Static and dynamic load tests on driven polymeric piles

Brent Robinson, Magued Iskander

Research output: Chapter in Book/Report/Conference proceedingConference contribution

Abstract

Repair and replacement of deteriorating piling systems cost the United States up to $1 billion per year. In the case of marine piling, actions required by the Clean Water Act rejuvenated many of the nation's waterways, but also allowed the return of marine borers, which attack timber piles. At the same time, less than 10% of the 13.7 million tons (122 GN) of plastic containers and packaging produced annually in the U.S. are recovered by recycling. Using recycled plastics to manufacture piles utilizes material which (1) would have been otherwise landfilled and (2) can be more economical in aggressive environments when life-cycle costs are considered. A series of polymer piles were driven in Elizabeth, New Jersey. Three concrete filled fiberglass shell piles, three polyethylene piles reinforced with steel bars, three polyethylene piles reinforced with fiberglass bars, and two solid polyethylene piles were installed. One closed end steel pipe pile was also driven for reference purposes. Three static load tests were performed on one of the concrete filled fiberglass shell piles, and one of each of the reinforced polyethylene piles. High strain dynamic pile tests were performed on all piles during initial driving and restrike after load testing. This study describes the adjustments to assumed material properties required during installation testing and the correlation between static and dynamic load tests. Copyright ASCE 2008.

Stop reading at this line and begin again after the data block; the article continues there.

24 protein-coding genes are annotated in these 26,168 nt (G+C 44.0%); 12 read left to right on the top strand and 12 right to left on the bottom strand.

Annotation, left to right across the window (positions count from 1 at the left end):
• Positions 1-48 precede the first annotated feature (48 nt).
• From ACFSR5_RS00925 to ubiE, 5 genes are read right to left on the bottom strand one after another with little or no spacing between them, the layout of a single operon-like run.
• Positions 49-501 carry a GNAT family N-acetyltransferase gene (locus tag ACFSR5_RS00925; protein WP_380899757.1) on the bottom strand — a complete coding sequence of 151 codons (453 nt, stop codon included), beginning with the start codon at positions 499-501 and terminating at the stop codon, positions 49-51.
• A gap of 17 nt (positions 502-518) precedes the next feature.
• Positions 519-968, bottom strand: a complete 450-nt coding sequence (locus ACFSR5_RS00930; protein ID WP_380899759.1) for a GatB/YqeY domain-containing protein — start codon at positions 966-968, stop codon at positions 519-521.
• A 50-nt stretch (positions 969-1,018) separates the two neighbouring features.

Original languageEnglish (US)
Title of host publicationProceedings of session of GeoCongress 2008 - GeoCongress 2008: Geosustainability and Geohazard Mitigation, GSP 178
Pages939-946
Number of pages8
Edition178
DOIs
StatePublished - 2008
EventGeoCongress 2008: Geosustainability and Geohazard Mitigation - New Orleans, LA, United States
Duration: Mar 9 2008Mar 12 2008

Other

OtherGeoCongress 2008: Geosustainability and Geohazard Mitigation
CountryUnited States
CityNew Orleans, LA
Period3/9/083/12/08

Fingerprint

Dynamic loads
Piles
pile
Polyethylenes
test
Marine borers
plastic
steel
shell
Plastic containers
Concretes
Load testing
cost
Steel pipe
Timber
repair
timber
recycling
life cycle
pipe

ASJC Scopus subject areas

  • Geotechnical Engineering and Engineering Geology
  • Civil and Structural Engineering

Cite this

Robinson, B., & Iskander, M. (2008). Static and dynamic load tests on driven polymeric piles. In Proceedings of session of GeoCongress 2008 - GeoCongress 2008: Geosustainability and Geohazard Mitigation, GSP 178 (178 ed., pp. 939-946) https://doi.org/10.1061/40971(310)117

Static and dynamic load tests on driven polymeric piles. / Robinson, Brent; Iskander, Magued.

Proceedings of session of GeoCongress 2008 - GeoCongress 2008: Geosustainability and Geohazard Mitigation, GSP 178. 178. ed. 2008. p. 939-946.

Research output: Chapter in Book/Report/Conference proceedingConference contribution

Robinson, B & Iskander, M 2008, Static and dynamic load tests on driven polymeric piles. in Proceedings of session of GeoCongress 2008 - GeoCongress 2008: Geosustainability and Geohazard Mitigation, GSP 178. 178 edn, pp. 939-946, GeoCongress 2008: Geosustainability and Geohazard Mitigation, New Orleans, LA, United States, 3/9/08. https://doi.org/10.1061/40971(310)117
Robinson B, Iskander M. Static and dynamic load tests on driven polymeric piles. In Proceedings of session of GeoCongress 2008 - GeoCongress 2008: Geosustainability and Geohazard Mitigation, GSP 178. 178 ed. 2008. p. 939-946 https://doi.org/10.1061/40971(310)117
Robinson, Brent ; Iskander, Magued. / Static and dynamic load tests on driven polymeric piles. Proceedings of session of GeoCongress 2008 - GeoCongress 2008: Geosustainability and Geohazard Mitigation, GSP 178. 178. ed. 2008. pp. 939-946
@inproceedings{4141446487bc48288f5f6bfcfc0bbae6,
title = "Static and dynamic load tests on driven polymeric piles",